Page 1, 22nd June 1984

22nd June 1984
Page 1
Page 1, 22nd June 1984 — No decision on assassination plot indictment after prosecution leak

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Locations: Rome, Sofia


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No decision on assassination plot indictment after prosecution leak

'Bulgarian connection' leak splits authorities

From Eleni Dimmler in Rome SERGE1 IVANOV Antonov, the only Bulgarian being held in connection with the 1981 plot to kill Pope John Paul early this week prepared to leave Rome's Rebibbia prison amid growing friction between the Italian public prosecutor and magistrate investigating the so-called "Bulgarian connection".

Judge Ilario Martella agreed to move Antonov from prison to house arrest because of a medical report filed by defence lawyers, saying that imprisonment is seriously damaging the Bulgarian's mental and physical health.

For the second time since Antonov's arrest on November 25, 1982, the magistrate granted house arrest despite the objections of state prosecutor Antonio Albano who has called for the indictment of AntOnov, two other Bulgarians and six lurks and voiced certainty that the "Bulgarian connection" is real.

In a confidential 78-page report leaked to American journalist and author Claire Sterling and partially published in the New York Times last week, Albano said there is evidence that the Bulgarian secret service and neo-Nazi Turkish criminal groups organized the papal assassination attempt to destroy Poland's now-outlawed solidarity labour movement.

The report's leakage to the press angered Martella who has the final word on indictment and has yet to decide publicly whether to order the trial of Antonov and the other suspects.

Lawyers for Antonov and Judicial sources said the leakage may have prompted Martella to act more quickly over AIbano's objections and order Antonov's transfer to house arrest.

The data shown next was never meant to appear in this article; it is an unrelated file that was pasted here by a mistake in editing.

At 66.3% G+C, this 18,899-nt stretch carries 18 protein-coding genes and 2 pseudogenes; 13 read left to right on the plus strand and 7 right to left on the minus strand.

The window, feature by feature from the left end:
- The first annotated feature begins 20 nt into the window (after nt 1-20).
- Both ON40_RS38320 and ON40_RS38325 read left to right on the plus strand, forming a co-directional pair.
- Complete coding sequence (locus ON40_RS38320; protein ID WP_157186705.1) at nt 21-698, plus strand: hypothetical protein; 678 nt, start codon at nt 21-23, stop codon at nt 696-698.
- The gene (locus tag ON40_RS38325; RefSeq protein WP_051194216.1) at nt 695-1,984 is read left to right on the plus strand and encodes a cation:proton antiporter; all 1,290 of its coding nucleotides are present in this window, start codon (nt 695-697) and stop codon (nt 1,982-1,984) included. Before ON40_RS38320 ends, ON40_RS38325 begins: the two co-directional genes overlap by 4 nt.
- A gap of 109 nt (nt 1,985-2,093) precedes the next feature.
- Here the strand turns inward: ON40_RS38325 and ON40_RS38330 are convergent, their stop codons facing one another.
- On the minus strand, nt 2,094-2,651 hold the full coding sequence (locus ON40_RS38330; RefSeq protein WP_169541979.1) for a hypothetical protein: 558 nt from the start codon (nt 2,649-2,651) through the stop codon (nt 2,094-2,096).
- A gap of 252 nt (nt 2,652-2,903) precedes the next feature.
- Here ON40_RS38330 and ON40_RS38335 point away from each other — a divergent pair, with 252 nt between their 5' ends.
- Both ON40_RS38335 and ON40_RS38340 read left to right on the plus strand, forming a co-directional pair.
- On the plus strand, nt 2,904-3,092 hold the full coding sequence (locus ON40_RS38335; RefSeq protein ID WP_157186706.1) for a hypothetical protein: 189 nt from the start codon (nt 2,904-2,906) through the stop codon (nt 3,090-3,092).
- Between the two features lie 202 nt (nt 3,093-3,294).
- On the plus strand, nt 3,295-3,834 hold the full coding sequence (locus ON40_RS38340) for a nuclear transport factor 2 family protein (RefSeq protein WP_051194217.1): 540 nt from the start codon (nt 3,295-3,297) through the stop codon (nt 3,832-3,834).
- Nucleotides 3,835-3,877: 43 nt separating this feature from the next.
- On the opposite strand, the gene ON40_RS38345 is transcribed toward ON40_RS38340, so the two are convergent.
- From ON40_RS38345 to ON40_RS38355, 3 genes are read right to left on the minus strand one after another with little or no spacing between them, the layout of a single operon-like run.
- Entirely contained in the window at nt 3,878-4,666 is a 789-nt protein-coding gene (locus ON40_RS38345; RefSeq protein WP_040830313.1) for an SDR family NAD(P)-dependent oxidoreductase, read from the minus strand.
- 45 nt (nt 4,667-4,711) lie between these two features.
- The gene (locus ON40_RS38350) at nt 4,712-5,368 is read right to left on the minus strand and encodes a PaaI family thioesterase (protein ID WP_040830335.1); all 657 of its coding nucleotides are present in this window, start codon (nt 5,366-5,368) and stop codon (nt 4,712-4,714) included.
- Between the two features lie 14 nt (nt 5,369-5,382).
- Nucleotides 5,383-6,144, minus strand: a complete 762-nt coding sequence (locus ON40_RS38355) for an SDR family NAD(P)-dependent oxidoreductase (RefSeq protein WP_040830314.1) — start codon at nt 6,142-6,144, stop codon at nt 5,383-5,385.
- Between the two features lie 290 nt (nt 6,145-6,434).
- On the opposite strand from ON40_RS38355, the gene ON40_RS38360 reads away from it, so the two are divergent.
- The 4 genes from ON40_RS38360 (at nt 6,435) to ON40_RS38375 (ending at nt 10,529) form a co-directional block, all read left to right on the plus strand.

"It's obvious that the fact that house arrest was authorised

just one week after Mrs. Sterling's article is no coincidence," Giuseppe Consolo, one of Antonov's attorneys, told the Carbolic Herald.

Albano has voiced concern that the Bulgarian may try to escape or be attacked by enemies. Antonov's actual transfer will not take place until a residence judged more secure than his previous one is found.

Italian authorities have launched an inquiry into how Mrs Sterling obtained the report first mentioned by the Italian press in May and more recently quoted by NBC News and by the Italian weekly, L 'Espresso.

The report reveals that Mehmet Ali Agca, the convicted Turkish gunman serving a life sentence in Italy for shooting Pope John Paul on May 13, 1981, in St Peter's Square. has twice changed his story on Antonov's role in the assassination plot.

Basing the report on 25,000 pages of documentation gathered by Martella, Albano said that despite discrepancies in Agca's accounts, there is sufficient evidence to warrant the trial of all suspects including two Bulgarian diplomats who are now in Sofia. Italian law permits that suspects be tried in absentia.

Albano's report makes no direct mention of the . Soviet Union but refers to it indirectly. It says that Poland's labour movement which was born after the election of history's first Polish Pope was a "moral threat" to the Eastern Bloc.

"In some secret place, where every secret is wrapped in another secret, some political figure of great power noted the extremely grave situation and, in coherence with the superior vital needs of the Eastern Bloc, decided it was necessary to kill (Pope) Karol Wojtyla."

Bulgarian officials and journalists have attacked the report and branded Mrs Sterling a CIA agent full of prejudice.

US Secretary of State George Shultz said recently that should the Bulgarian connection prove true, "it cannot help but have grave consequences on EastWest relations."

It appears probable that Judge Martella will call for the

indictment of the suspected Bulgarians and Turks but he is taking his time in announcing the decision. Judicial sources say the cautious and methodical magistrate has lived in near total isolation since launching the investigating three years ago, and may wait until after the court's summer recess before making a pronouncement.

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